My work is about making things, about changing perspectives, about building bridges between disparate ideas and states of being, about alchemy, transforming things. Part of that work happens on a stage, or through the pages of collections and anthologies. Part of that work happens in school rooms and workshop spaces, transforming the silences in people’s mouths to things that need to be said, or rather helping those people to find their own brand of alchemy, so that they can do these things for themselves. They’re different forms of work— the stage more focused on the individual “I” (even if only as a conduit for a poetry that can be claimed by the listener), the workshop/class necessarily less so— but, for me, they stem from the same root. A poetry capable of affecting real change. Yes.
You want to say the bell to a trumpet. A hollow sound. The sound of
whole. Whole as a loaf of bread, and the hungry sound that echoes.
A sound thin as water? Or deep, deep as the echo of the womb
where the one you thought you would raise was gone, unexpectedly
on a night of hard rain, when she knelt in the bathroom, the thumb-sized
bloody loss. How many years ago you cannot count except
with your thumbs.
A thumb-sized sound.
That small. That full of losing. How large it grows. And you are lost in the
forest of what did not happen,
searching for the way back to before, but the black birds have swallowed
all of the crumbs.
Sean Thomas Dougherty— Sonogram
I’ve loved Sean’s work for a long time now, about as long as I’ve self-identified as a poet. Here, find an extract of Sonogram. Follow the link for more. If this is indicative of a body of new work forthcoming, I’m excited. Very excited.
If I was talking to someone who was young who was just starting out, go to college for something other than writing. Like don’t go to writing school. Go for science or something that’s really interesting and then write about that. That would be my advice to them. Do you know Murat Nemet-Nejat? He’s a Persian poet but he lives in the states and he had a workshop at St. Mark’s and he said to us, “Well, the nice thing about being a poet is you’re making bread that no one wants to buy so you can make it as salty as you’d like.” So when I think of that, that’s when I’ve written my best stuff. There’s no stakes in poetry. The best poets have not made their livings off it and possibly weren’t even acknowledged much in their lifetimes except for maybe other poets or a few people. It doesn’t matter. It doesn’t change that they were great. When I read something I know if it’s great or not. It doesn’t matter who wrote it and it doesn’t matter who else likes it. To me that’s an inherent quality and if people want to be poets that’s what I would go for. Go as hard and deep as you can into your own vision and make it pop into the world and shape it and make it exactly you—and what you’re seeing. Make it into a solid thing. Then just put it out and don’t worry if people like it and don’t try to adjust it for anyone. If they don’t like it, it doesn’t change it. That’s my advice.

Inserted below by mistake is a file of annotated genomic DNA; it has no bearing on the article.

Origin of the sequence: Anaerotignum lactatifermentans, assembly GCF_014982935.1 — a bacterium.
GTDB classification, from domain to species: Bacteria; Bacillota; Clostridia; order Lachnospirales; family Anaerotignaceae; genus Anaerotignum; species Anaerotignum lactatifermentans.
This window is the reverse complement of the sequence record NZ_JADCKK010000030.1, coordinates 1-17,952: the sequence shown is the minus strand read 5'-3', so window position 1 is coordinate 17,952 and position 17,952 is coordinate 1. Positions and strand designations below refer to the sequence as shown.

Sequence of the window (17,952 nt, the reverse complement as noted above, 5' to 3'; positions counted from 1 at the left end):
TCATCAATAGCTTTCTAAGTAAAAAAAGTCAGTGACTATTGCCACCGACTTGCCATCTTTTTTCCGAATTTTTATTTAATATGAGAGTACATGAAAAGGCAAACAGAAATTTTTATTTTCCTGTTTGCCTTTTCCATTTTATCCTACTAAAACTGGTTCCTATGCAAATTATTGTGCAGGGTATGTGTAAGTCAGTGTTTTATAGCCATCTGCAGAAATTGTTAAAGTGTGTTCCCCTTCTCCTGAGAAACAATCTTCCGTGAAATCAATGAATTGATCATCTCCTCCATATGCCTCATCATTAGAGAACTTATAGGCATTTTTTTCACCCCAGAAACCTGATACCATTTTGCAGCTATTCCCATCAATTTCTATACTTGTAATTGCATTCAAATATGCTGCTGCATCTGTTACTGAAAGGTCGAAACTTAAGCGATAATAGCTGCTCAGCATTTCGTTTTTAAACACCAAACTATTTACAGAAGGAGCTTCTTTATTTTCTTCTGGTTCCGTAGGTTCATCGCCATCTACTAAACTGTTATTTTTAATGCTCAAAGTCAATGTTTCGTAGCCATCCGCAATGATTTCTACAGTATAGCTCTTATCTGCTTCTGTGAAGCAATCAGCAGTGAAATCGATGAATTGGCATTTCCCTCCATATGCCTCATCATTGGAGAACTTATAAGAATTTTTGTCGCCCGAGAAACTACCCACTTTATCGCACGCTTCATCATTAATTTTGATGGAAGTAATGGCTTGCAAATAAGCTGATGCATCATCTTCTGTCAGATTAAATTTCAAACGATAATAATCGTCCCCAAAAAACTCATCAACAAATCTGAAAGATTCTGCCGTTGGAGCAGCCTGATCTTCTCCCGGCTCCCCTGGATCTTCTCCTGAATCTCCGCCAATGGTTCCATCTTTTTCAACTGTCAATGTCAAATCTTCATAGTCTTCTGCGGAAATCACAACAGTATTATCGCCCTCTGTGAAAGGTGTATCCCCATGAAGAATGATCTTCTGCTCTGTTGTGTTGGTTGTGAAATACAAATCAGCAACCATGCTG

Of course, that doesn’t mean you don’t have anything to learn from anyone else. Always, the balance between your own vision and the wisdom of others who’ve already trodden similar paths. Consider Bruce Lee’s model: take instruction from masters so you can forge your own way…
I was looking for Baudelaire’s grave and we met this Frenchman and he said, “Are you looking for Jim Morrison?” and we said, “No, we’re looking for Baudelaire.” Even though I wanted to see Jim Morrison too. He was so happy to find people who weren’t looking for Jim Morrison that he took us to Baudelaire’s grave. You know these people are real but to actually see the place they’re buried is so strange. If you can see someone’s grave you’re not their contemporary but you’re in their time in a certain way. Like we can’t see Homer’s grave. We can’t see Sappho’s grave. We don’t know where they’re buried. We don’t even know what they looked like. But Baudelaire—we’re contemporary enough we can go to his grave or Emily Dickinson—you can sit in her chair. It’s interesting because it expands your idea of who’s your contemporary.
Maggie Dubris, interviewed by Ali Liebegott for Believer Mag
This resonates. I was recently asked, by a host just before a gig, if I could have any long-dead poet in the audience, who it would be. Response? I blanked. Completely. Brain scrabbled for an answer and offered up Langston Hughes. It was a nice question to be asked: unexpected, challenging in the best way. Kept me on my toes.